Here’s more information about setting SMART financial goals for next year.
Financial New Year’s Resolutions for Employees
Resolution #1: Do a personal financial audit and close gaps
It’s easy to get into the habit of paying whatever bills you have without really thinking them through. In today’s world of online subscriptions, apps and more, it’s far too simple to keep paying monthly charges for services that you rarely if ever use.
Consider making a budget review one of your financial New Year’s resolutions. List your monthly income after taxes and your monthly expenses, which may include:
- mortgage or rent payment
- property tax payments
- insurance costs, broken down into a monthly amount, even if you don’t pay it that way
- vehicle loan payments
- credit card payments
- utility bills, cell phone payments, cable and internet
- student loan payments
- entertainment expenses
Which discretionary expenses can you eliminate? Which ones can you price compare—perhaps your car insurance policy and cell phone plan—to make sure you’re getting the best value for your dollars? Would a debt consolidation loan make sense to combine credit card balances into one loan with a lower rate? Should you refinance any of your loans?
How can you find simple ways to save more money? There’s an app called Acorns that takes any cents left over from your purchases and automatically invests them for you (pay $11 for something that costs $10.23, and Acorn will painlessly invest that 77 cents). Or use apps like Ebates that give you cash back on online purchases.
As part of your personal financial audit, identify gaps exist that may cost you significant amounts of money. For instance, do you have enough life insurance? If you have pets, have you explored whether or not pet insurance makes sense for your family? If your employer offers a legal benefits plan, have you signed up?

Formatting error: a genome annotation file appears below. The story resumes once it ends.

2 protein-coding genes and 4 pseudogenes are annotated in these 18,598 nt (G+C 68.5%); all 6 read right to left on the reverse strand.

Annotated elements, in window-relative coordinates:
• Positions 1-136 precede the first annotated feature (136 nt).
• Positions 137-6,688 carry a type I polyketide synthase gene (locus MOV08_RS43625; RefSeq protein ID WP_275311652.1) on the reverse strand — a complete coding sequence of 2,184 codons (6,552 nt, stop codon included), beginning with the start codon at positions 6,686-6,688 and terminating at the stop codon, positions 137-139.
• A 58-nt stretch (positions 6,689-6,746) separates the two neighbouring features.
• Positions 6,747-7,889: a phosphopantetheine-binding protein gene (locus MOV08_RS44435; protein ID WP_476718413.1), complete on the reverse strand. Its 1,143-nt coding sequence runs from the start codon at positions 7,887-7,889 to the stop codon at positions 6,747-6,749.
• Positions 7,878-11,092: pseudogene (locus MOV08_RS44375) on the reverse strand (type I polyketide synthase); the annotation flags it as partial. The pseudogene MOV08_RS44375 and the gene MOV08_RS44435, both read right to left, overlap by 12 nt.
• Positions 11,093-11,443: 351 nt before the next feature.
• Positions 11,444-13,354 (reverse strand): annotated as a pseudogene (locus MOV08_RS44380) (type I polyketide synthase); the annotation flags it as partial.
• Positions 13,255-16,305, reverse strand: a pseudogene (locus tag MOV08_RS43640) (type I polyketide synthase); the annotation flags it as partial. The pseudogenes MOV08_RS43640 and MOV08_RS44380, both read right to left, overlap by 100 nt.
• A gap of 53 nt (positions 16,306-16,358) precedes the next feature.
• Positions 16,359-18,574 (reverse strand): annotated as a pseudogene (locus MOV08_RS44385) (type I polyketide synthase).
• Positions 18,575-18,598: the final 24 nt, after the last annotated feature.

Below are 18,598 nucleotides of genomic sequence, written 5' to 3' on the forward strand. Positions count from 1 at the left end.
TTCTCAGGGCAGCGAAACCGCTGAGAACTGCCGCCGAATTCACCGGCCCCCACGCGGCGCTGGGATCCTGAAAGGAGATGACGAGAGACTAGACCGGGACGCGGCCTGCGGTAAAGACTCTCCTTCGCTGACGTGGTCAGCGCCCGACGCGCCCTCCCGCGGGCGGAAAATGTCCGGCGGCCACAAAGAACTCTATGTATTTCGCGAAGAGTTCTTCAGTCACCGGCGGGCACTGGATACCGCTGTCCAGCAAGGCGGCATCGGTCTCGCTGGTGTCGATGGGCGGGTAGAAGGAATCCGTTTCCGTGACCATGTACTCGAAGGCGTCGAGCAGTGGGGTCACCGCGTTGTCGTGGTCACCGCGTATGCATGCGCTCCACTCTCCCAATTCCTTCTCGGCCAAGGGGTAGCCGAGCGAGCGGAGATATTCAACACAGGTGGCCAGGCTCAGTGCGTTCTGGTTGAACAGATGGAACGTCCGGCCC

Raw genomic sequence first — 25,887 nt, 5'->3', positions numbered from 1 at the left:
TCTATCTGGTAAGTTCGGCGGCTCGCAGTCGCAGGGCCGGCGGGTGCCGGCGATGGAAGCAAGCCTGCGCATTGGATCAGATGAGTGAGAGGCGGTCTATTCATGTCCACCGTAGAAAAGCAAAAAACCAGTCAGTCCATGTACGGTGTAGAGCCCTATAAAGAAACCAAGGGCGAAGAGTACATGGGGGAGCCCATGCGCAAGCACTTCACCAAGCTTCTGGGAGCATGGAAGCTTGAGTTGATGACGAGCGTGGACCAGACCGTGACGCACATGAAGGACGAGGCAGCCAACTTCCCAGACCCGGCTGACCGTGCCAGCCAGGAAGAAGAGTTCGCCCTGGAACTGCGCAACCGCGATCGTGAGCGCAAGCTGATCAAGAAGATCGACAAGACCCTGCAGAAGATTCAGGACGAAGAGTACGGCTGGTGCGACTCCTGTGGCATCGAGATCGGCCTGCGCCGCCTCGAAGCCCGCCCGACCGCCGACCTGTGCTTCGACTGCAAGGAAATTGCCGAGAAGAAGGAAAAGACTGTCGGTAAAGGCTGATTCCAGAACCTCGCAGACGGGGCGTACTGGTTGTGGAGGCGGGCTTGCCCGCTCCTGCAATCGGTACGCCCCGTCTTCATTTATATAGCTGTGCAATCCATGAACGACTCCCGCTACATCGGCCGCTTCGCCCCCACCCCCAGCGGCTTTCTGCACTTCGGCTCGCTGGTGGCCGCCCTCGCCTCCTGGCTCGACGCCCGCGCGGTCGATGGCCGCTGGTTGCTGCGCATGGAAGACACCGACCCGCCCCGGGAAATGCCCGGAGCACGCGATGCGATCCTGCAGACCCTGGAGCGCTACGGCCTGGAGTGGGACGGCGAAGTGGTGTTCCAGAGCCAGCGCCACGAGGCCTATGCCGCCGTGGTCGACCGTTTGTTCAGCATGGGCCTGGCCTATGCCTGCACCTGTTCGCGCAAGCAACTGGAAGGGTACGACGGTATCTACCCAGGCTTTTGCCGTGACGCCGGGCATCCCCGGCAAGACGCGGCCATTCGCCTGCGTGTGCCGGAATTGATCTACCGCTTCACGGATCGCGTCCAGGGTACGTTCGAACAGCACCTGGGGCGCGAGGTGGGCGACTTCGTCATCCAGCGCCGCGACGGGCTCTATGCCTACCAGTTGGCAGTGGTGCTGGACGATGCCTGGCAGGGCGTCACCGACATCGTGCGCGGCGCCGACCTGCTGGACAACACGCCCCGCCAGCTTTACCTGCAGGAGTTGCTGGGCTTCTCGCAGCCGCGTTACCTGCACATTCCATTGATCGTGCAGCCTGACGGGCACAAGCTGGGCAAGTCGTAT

If your employer offers our Family Defender™ legal benefits plan, we encourage you to explore the benefits. We’d be happy to talk to you about all of the ways this plan—which is really a holistic legal and financial wellness plan—protects you and your family. It even has an identity theft protection plan enhancement.
Resolution #2: Take full advantage of benefits you already have
If you have credit cards with rewards points, are you taking full advantage of them? If you’re signing up for Weight Watchers or buying a gym membership, does your health insurance pay for it? If you have a health savings account (HSA), are you getting all the reimbursements you’re entitled to receive? Are you paying for classes or databases that your public library offers for free? If you belong to professional organizations, are you aware of all the free services and discounts they may offer or are you paying full price for them?
Opportunities for savings, as well as free services, are likely all around you, and it’s possible that you’re not using them to your fullest advantage. (If so, you’re not alone!)
Here’s something else to consider. If you’re a member of a U.S. Legal Services plan (Family Defender™ legal benefits plan or the CDL Defender™ plan for commercial drivers and their spouses), there are numerous benefits that you may not have had time to take advantage of yet, and we encourage you to consider them for 2019. You can have access to local attorneys who can help you with estate planning, from financial and health powers of attorneys to living wills and last wills and testaments and more.
Plans also include financial wellness coaching, identity theft protection and much more. Check with your company’s human resource or benefits administrators for information on your company’s specific plan.
Bonus Tip: Keeping Financial New Year’s Resolutions
Whether you’re an employer or an employee, step one is making SMART resolutions—and then it’s crucial to stick to those resolutions. To do that:
- Double-check that your goals are realistic.
- Review your progress and, when it makes sense, tweak strategies and tactics.
- Enlist a co-worker, friend or family member to provide support, when needed, and offer to return the favor.